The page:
Why should a beautiful view of a morning sunrise elicit a usual wonder from most of us, while from Plath it results in a poetic declaration for the ages? Because Plath’s baseline of angst “forced” all of the world around her into icons of her ecstatic agony.
I believe this poem is actually about inspiration. Anyone who has ever been caught up in a moment of overwhelming inspiration knows how much from beyond one it feels. For Plath in her final years and months to experience such a constant stream of inspiration must have felt astounding, elating, dumbfounding.
Her mind — the sky in this poem — is lit up by a sunrise that she sees as “poppies in October” — that is, out of season, a summer flower in the waning month of the year. She sees the light through the clouds as “a red heart” astoundingly blooming through the coat of “the woman in the ambulance.” It is a “love gift utterly unasked for.” Can you imagine how it would feel to have poem after poem of unique power “come through you?” She asks: “O my God what am I /That these late mouths should cry open / In a forest of frost, in a dawn of cornflowers.”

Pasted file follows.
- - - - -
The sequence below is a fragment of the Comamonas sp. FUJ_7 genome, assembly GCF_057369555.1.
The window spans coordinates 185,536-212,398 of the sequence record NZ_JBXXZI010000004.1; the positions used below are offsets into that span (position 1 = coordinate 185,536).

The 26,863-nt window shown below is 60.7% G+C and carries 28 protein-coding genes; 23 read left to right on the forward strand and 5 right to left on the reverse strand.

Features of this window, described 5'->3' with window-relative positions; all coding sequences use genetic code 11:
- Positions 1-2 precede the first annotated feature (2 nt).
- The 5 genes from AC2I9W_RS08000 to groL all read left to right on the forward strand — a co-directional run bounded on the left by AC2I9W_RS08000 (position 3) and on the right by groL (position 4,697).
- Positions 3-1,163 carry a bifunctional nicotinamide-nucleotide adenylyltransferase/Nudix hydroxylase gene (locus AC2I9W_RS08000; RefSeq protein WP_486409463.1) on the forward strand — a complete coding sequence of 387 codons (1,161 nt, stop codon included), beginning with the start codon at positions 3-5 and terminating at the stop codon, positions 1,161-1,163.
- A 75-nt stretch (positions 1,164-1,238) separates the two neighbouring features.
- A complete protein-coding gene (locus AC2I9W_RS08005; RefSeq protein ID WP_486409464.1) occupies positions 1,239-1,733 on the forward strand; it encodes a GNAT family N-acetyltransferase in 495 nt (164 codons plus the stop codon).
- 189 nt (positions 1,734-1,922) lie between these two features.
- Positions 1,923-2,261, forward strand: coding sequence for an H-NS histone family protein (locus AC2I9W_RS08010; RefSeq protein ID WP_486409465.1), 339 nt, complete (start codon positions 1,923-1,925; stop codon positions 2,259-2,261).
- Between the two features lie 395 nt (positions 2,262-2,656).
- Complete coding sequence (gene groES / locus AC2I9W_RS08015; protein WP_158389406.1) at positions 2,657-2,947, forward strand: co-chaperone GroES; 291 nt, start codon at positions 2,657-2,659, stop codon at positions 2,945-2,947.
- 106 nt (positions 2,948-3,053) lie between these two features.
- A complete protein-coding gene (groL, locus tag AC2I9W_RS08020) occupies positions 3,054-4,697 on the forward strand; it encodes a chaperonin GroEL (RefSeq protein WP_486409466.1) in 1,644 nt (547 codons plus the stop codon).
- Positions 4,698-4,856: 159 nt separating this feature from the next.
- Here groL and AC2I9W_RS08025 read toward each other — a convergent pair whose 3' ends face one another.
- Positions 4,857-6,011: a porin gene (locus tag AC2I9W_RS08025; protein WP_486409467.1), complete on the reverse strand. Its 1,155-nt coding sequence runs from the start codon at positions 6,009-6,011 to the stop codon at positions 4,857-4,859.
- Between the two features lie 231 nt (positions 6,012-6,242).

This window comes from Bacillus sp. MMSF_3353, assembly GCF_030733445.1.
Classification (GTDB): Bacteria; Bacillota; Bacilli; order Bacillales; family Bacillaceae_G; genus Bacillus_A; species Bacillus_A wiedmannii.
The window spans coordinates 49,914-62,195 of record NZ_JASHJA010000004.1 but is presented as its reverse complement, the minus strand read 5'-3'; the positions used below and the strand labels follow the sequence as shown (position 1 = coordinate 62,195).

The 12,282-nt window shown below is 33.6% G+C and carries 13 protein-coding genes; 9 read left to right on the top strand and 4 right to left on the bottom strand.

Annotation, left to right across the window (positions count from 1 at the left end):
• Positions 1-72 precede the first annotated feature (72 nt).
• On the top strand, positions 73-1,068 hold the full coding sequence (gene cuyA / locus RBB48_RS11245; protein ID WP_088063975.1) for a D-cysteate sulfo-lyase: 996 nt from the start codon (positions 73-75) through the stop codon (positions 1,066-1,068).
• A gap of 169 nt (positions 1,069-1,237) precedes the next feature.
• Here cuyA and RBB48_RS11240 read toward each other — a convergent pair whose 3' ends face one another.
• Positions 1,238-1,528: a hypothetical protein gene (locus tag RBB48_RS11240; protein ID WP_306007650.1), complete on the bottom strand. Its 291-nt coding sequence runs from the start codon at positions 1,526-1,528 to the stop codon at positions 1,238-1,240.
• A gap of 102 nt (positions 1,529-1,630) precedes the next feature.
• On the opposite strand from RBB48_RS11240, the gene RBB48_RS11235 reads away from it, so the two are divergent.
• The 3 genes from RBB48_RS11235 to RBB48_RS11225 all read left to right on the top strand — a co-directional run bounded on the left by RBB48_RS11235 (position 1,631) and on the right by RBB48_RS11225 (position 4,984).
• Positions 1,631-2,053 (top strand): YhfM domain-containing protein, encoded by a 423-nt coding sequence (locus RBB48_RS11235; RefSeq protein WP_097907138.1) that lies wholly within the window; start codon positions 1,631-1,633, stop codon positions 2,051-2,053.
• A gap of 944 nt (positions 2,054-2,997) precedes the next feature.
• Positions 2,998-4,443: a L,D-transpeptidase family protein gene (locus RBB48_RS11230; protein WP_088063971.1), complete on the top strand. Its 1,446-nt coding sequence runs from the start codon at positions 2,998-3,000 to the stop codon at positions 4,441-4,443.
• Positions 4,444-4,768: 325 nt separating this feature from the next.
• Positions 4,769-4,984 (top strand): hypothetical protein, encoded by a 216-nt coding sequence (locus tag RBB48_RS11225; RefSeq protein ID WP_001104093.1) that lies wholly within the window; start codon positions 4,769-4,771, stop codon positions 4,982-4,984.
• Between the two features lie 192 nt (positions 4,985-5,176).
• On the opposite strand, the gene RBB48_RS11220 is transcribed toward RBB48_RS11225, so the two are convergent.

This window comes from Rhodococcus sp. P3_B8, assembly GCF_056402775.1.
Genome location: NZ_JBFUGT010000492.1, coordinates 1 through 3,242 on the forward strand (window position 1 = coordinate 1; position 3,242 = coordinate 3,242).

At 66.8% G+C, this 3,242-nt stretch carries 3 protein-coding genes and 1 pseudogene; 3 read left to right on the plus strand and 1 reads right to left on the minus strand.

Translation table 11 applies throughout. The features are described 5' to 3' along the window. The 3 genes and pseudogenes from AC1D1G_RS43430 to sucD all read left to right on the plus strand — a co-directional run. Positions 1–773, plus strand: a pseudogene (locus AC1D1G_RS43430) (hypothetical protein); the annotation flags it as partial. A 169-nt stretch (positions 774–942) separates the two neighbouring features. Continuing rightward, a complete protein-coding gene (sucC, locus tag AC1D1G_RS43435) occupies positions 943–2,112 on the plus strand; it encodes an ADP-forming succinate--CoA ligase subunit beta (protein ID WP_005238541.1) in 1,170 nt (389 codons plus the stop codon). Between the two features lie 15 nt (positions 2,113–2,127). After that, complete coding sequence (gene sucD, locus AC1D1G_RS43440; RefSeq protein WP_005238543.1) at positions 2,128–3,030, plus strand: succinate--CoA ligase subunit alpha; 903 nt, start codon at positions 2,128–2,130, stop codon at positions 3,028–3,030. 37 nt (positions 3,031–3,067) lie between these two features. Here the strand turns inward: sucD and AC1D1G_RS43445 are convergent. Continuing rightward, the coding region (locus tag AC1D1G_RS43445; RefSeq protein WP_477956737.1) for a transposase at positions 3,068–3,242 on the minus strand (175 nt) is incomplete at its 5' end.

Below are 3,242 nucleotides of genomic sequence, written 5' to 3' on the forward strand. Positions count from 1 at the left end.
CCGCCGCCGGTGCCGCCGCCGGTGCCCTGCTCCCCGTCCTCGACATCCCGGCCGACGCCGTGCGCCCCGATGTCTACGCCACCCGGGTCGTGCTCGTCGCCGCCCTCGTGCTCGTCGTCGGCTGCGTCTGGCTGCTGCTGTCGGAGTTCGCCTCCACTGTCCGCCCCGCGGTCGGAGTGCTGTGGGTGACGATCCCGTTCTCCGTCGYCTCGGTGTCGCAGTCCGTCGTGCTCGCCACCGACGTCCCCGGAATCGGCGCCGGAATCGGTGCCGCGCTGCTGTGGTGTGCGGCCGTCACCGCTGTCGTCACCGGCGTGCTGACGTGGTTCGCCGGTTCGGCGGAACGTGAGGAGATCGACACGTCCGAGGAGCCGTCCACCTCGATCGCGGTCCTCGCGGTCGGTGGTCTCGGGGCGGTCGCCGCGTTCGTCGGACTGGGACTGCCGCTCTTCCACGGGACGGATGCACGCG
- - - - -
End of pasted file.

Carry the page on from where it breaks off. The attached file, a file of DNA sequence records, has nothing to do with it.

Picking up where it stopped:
The writing of this piece, my first using an octatonic scale, kicked off Plath Songs as a project. I wrote it in late June 2012 at the Lehigh University Summer Choral Composer’s Forum, with Steven Stucky as the guest faculty. His attention to the most minute detail of each students’ work impressed me deeply. I had struggled to launch the very first phrase with proper pacing, and after the dress rehearsal before the premiere, he came up to me and said “quarter note triplets.” Yes, that was the answer. Triplets on a single beat spit out the words too fast, and we had already ruled out three 8ths, which accented the wrong syllable. His solution was perfect.
I loved writing this piece, with the delicate, rippling colors that the octatonic scale lent to the sixteenth note patterns in the piano. It was like a new world, exploring which harmonic areas were “available” in the octatonic set I had chosen. Stucky had a great quote about the octatonic scale, which he mentioned one morning to our class. “Writing to an octatonic scale is like moving to California…you don’t want to move back.”
Commissioned by the Los Angeles Master Chorale
Premiere: June 2, 2013, Grant Gershon, conducting